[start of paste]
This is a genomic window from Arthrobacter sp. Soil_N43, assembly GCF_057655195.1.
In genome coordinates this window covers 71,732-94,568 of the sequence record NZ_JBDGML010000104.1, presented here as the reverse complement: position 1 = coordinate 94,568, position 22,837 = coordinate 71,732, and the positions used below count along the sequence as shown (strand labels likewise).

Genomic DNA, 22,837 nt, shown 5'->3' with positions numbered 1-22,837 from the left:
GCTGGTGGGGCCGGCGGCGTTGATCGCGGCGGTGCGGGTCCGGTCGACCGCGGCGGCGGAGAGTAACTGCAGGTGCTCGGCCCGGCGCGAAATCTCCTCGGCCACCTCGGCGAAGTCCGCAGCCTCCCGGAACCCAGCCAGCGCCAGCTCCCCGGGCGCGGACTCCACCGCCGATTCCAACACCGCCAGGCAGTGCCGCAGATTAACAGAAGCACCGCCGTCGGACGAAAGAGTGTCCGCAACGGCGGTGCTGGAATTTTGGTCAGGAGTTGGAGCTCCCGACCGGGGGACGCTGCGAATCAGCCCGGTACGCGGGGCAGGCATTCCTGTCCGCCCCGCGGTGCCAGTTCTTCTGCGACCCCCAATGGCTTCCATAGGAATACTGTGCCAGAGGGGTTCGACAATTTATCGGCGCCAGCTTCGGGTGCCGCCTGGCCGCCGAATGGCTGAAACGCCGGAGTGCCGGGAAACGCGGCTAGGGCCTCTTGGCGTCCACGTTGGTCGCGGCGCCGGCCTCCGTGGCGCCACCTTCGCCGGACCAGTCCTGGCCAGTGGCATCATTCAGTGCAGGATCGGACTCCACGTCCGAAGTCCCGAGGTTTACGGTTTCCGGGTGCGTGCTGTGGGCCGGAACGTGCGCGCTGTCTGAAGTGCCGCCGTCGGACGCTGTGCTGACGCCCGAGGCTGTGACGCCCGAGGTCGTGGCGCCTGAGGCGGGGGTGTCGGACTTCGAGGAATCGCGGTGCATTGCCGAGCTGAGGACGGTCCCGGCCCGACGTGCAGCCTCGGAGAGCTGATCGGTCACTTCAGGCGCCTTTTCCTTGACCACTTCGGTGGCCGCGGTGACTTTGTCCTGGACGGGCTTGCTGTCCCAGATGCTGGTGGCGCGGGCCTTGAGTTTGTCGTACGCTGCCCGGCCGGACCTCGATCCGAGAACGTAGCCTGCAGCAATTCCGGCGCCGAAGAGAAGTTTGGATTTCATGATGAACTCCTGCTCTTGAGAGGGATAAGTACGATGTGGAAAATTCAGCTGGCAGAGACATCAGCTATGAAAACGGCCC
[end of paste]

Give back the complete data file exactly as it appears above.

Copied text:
This is a genomic window from Arthrobacter sp. Soil_N43, assembly GCF_057655195.1.
In genome coordinates this window covers 71,732-94,568 of the sequence record NZ_JBDGML010000104.1, presented here as the reverse complement: position 1 = coordinate 94,568, position 22,837 = coordinate 71,732, and the positions used below count along the sequence as shown (strand labels likewise).

Genomic DNA, 22,837 nt, shown 5'->3' with positions numbered 1-22,837 from the left:
GCTGGTGGGGCCGGCGGCGTTGATCGCGGCGGTGCGGGTCCGGTCGACCGCGGCGGCGGAGAGTAACTGCAGGTGCTCGGCCCGGCGCGAAATCTCCTCGGCCACCTCGGCGAAGTCCGCAGCCTCCCGGAACCCAGCCAGCGCCAGCTCCCCGGGCGCGGACTCCACCGCCGATTCCAACACCGCCAGGCAGTGCCGCAGATTAACAGAAGCACCGCCGTCGGACGAAAGAGTGTCCGCAACGGCGGTGCTGGAATTTTGGTCAGGAGTTGGAGCTCCCGACCGGGGGACGCTGCGAATCAGCCCGGTACGCGGGGCAGGCATTCCTGTCCGCCCCGCGGTGCCAGTTCTTCTGCGACCCCCAATGGCTTCCATAGGAATACTGTGCCAGAGGGGTTCGACAATTTATCGGCGCCAGCTTCGGGTGCCGCCTGGCCGCCGAATGGCTGAAACGCCGGAGTGCCGGGAAACGCGGCTAGGGCCTCTTGGCGTCCACGTTGGTCGCGGCGCCGGCCTCCGTGGCGCCACCTTCGCCGGACCAGTCCTGGCCAGTGGCATCATTCAGTGCAGGATCGGACTCCACGTCCGAAGTCCCGAGGTTTACGGTTTCCGGGTGCGTGCTGTGGGCCGGAACGTGCGCGCTGTCTGAAGTGCCGCCGTCGGACGCTGTGCTGACGCCCGAGGCTGTGACGCCCGAGGTCGTGGCGCCTGAGGCGGGGGTGTCGGACTTCGAGGAATCGCGGTGCATTGCCGAGCTGAGGACGGTCCCGGCCCGACGTGCAGCCTCGGAGAGCTGATCGGTCACTTCAGGCGCCTTTTCCTTGACCACTTCGGTGGCCGCGGTGACTTTGTCCTGGACGGGCTTGCTGTCCCAGATGCTGGTGGCGCGGGCCTTGAGTTTGTCGTACGCTGCCCGGCCGGACCTCGATCCGAGAACGTAGCCTGCAGCAATTCCGGCGCCGAAGAGAAGTTTGGATTTCATGATGAACTCCTGCTCTTGAGAGGGATAAGTACGATGTGGAAAATTCAGCTGGCAGAGACATCAGCTATGAAAACGGCCC